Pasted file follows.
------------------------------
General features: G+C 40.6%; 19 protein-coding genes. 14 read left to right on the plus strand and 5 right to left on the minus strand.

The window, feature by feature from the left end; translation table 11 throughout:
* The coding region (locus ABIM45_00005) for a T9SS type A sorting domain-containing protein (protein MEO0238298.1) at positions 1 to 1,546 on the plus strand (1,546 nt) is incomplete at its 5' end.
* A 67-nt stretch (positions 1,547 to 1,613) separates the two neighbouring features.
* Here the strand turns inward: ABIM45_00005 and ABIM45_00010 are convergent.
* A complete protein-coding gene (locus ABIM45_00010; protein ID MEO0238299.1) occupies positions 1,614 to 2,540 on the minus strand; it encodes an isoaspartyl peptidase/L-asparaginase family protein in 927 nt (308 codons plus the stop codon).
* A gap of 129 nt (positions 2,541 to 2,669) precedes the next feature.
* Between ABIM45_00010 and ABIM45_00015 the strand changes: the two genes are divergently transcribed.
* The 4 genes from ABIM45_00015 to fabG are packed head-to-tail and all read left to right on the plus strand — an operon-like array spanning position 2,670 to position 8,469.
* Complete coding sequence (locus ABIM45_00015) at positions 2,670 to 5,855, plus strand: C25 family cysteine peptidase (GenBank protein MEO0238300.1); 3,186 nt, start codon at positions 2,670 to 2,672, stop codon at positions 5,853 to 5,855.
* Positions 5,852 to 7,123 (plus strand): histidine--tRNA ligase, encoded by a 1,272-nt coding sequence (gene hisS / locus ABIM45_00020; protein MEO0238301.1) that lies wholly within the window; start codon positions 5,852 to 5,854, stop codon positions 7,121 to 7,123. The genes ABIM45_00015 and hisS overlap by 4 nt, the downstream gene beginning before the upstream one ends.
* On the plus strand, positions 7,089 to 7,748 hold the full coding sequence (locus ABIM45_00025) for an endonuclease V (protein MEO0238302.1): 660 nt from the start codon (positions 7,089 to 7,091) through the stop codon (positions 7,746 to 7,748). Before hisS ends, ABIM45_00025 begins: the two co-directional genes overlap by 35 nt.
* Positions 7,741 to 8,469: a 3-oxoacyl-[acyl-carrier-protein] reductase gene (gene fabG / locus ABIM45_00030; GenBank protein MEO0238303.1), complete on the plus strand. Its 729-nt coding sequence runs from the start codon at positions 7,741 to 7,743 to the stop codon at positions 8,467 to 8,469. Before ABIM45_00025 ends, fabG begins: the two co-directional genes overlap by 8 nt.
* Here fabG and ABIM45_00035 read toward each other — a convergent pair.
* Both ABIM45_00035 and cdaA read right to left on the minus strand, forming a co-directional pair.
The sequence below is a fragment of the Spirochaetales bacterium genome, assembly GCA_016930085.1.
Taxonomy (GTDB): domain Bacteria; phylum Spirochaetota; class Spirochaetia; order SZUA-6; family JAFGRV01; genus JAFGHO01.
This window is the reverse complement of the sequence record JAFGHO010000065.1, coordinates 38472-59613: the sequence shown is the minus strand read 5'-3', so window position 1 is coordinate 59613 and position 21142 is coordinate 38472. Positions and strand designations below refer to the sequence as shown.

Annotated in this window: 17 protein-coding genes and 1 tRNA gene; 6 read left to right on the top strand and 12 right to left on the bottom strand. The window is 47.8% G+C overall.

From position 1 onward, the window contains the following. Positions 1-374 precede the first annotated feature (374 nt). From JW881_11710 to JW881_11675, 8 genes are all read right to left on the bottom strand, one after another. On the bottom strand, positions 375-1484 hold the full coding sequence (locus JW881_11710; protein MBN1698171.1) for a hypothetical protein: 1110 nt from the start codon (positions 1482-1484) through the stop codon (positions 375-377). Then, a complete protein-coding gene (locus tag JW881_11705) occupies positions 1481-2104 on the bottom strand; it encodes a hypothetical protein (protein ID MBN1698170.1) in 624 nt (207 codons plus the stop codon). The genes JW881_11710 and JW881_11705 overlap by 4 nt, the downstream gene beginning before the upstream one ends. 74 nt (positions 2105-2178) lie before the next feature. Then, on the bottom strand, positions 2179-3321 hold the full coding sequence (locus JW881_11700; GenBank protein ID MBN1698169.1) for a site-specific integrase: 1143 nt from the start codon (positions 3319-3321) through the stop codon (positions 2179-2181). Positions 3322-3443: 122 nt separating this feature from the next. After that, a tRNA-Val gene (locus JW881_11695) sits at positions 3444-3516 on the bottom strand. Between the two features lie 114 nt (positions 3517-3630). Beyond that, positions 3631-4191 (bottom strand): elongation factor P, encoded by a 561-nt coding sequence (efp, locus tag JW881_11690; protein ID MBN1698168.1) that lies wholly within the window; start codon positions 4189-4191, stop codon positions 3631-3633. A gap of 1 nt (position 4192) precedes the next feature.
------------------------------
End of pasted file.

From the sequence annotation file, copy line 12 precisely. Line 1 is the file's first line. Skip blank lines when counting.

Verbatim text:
* On the plus strand, positions 7,089 to 7,748 hold the full coding sequence (locus ABIM45_00025) for an endonuclease V (protein MEO0238302.1): 660 nt from the start codon (positions 7,089 to 7,091) through the stop codon (positions 7,746 to 7,748). Before hisS ends, ABIM45_00025 begins: the two co-directional genes overlap by 35 nt.